In most of our applications, our turbulence box is a regular, rectangular grid, and we want to simulate the same component(s) at each point. In this case, the built-in function gen_spat_grid is useful for generating a spatial grid. The function takes a 1D array of the lateral points you want to simulate and a 1D array of the vertical points you want to simulate. By default, the point numbering will place Point 0 at the most-negative \(y\) and \(z\) locations. The numbering will then proceed vertically before proceeding laterally.

Here are a few examples of using gen_spat_grid.

[8]:
y = [-10, 10]  # two lateral locations
z = [90]  # one vertical location
gen_spat_grid(y, z, comps=[0, 2])  # only want longitudinal + vertical components
[8]:
u_p0 w_p0 u_p1 w_p1
k 0 2 0 2
x 0 0 0 0
y -10 -10 10 10
z 90 90 90 90
[9]:
y = np.linspace(-50, 50, 11)  # 11 lateral points from -50 to 50 (center @ 0)
z = np.linspace(40, 160, 13)  # 13 vertical points from 40 to 160 (center @ 100)
spat_df = gen_spat_grid(y, z)  # if `comps` not passed in, assumes all 3 components are wanted
spat_df.head()  # look at the first few rows
[9]:
u_p0 v_p0 w_p0 u_p1 v_p1 w_p1 u_p2 v_p2 w_p2 u_p3 ... w_p139 u_p140 v_p140 w_p140 u_p141 v_p141 w_p141 u_p142 v_p142 w_p142
k 0.0 1.0 2.0 0.0 1.0 2.0 0.0 1.0 2.0 0.0 ... 2.0 0.0 1.0 2.0 0.0 1.0 2.0 0.0 1.0 2.0
x 0.0 0.0 0.0 0.0 0.0 0.0 0.0 0.0 0.0 0.0 ... 0.0 0.0 0.0 0.0 0.0 0.0 0.0 0.0 0.0 0.0
y -50.0 -50.0 -50.0 -50.0 -50.0 -50.0 -50.0 -50.0 -50.0 -50.0 ... 50.0 50.0 50.0 50.0 50.0 50.0 50.0 50.0 50.0 50.0
z 40.0 40.0 40.0 50.0 50.0 50.0 60.0 60.0 60.0 70.0 ... 130.0 140.0 140.0 140.0 150.0 150.0 150.0 160.0 160.0 160.0

4 rows × 429 columns

This spatial dataframe can easily be passed into gen_turb to simulate unconstrained turbulence at the specified grid.

[10]:
turb_df = gen_turb(spat_df, T=10, dt=2, u_ref=10)

We can use the matplotlib function imshow to visualize slices of the turbulence at certain times.

[11]:
t = 0
ax = plot_slice(spat_df, turb_df, val=t)
ax.set_title(f'Turbulence slice at t = {t}');
../_images/notebooks_1_unconstr_time_series_19_0.png

Using built-in profile functions

Until this point, we have used the default parameters in gen_turb, which has hidden from view many things. Something that many users may find useful (or want to change), is how the values for the mean wind speed, turbulence standard deviation, and power spectra change with \(y\)- and \(z\)-coordinates. These functions are collectively called the profile functions.

We start by using Jupyter’s built-in help function to get the list of optional arguments for gen_turb. (Note that this list does not include keyword arguments for any subfunctions.)

[12]:
?gen_turb

The profile functions are wsp_func, sig_func and spec_func. If no values are passed in for these functions (which is what we had in the earlier examples), they will by default take the IEC 61400-1 values for an unconstrainted simulation. More details on the profile functions can be found in their respective documentation sections.

Below are examples of how you manually specify the profile functions if you don’t want the IEC defaults.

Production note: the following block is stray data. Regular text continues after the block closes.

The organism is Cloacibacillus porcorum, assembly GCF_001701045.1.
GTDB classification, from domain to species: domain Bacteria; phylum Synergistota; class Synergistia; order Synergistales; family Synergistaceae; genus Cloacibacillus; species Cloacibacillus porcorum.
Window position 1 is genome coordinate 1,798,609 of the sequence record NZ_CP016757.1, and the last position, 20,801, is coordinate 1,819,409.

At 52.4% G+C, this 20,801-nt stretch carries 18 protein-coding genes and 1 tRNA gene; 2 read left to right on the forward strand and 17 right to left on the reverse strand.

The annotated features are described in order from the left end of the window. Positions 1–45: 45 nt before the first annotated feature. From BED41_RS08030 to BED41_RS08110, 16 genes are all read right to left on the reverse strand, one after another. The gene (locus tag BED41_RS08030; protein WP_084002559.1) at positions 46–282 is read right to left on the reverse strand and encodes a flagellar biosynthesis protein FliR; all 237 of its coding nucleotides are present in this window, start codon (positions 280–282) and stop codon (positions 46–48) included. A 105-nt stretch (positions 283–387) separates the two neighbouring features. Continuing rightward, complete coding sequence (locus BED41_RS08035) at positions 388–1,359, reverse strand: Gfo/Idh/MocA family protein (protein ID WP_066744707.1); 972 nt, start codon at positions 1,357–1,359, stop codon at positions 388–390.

[13]:
y, z = [-10, 0, 10], [70, 80, 90]  # first define our turbulence grid locations
spat_df = gen_spat_grid(y, z)

Wind speed profile

The values for the profiles functions can be placed in a single keyword-argument dictionary, like in kwargs below. The necessary arguments for each profile function are listed in the function’s documentation function.

[14]:
# specify mean wind speed profile function (constant_profile or power_profile)
wsp_func = constant_profile
# define simulation arguments
kwargs = {'u_ref': 6, 'z_ref': 80, 'T': 60, 'dt': 1}
# simulate turbulence
turb_df = gen_turb(spat_df, wsp_func=wsp_func, **kwargs)
# plot the spatial variation of the mean wind speed
ax = plot_slice(spat_df, turb_df, val='mean')
ax.set_title(f'Mean of turbulence box');
../_images/notebooks_1_unconstr_time_series_25_0.png

Turbulence standard deviation profile

The main keyword argument for the IEC standard deviation is the turbulence class, turb_class.

Note that the standard deviation will not match the theory at all spatial points due to the spatial correlation procedure inherent withing the KSEC method.

[15]:
# specify standard deviation profile function
sig_func = iec_sig
# define simulation arguments
kwargs = {'turb_class': 'C', 'T': 60, 'dt': 1, 'u_ref': 10}
# simulate turbulence
turb_df = gen_turb(spat_df, sig_func=sig_func, **kwargs)
# plot the spatial variation of the mean wind speed
ax = plot_slice(spat_df, turb_df, val='std')
ax.set_title(f'Std. dev. of turbulence box');
../_images/notebooks_1_unconstr_time_series_27_0.png

Power spectrum

Specify the power spectrum profile using the spec_func input argument.

[16]:
# specify power spectrum profile function
spec_func = kaimal_spectrum
# define simulation arguments
kwargs = {'u_ref': 12, 'T': 60, 'dt': 1, 'u_ref': 10}
# simulate turbulence
turb_df = gen_turb(spat_df, spec_func=spec_func, **kwargs)  # no plot, just demo

Specifying custom profile functions

To specify your own functions for the mean wind speed, turbulence standard deviation, or power spectrum as a function of \(y\) and \(z\), please see the related example in the sidebar.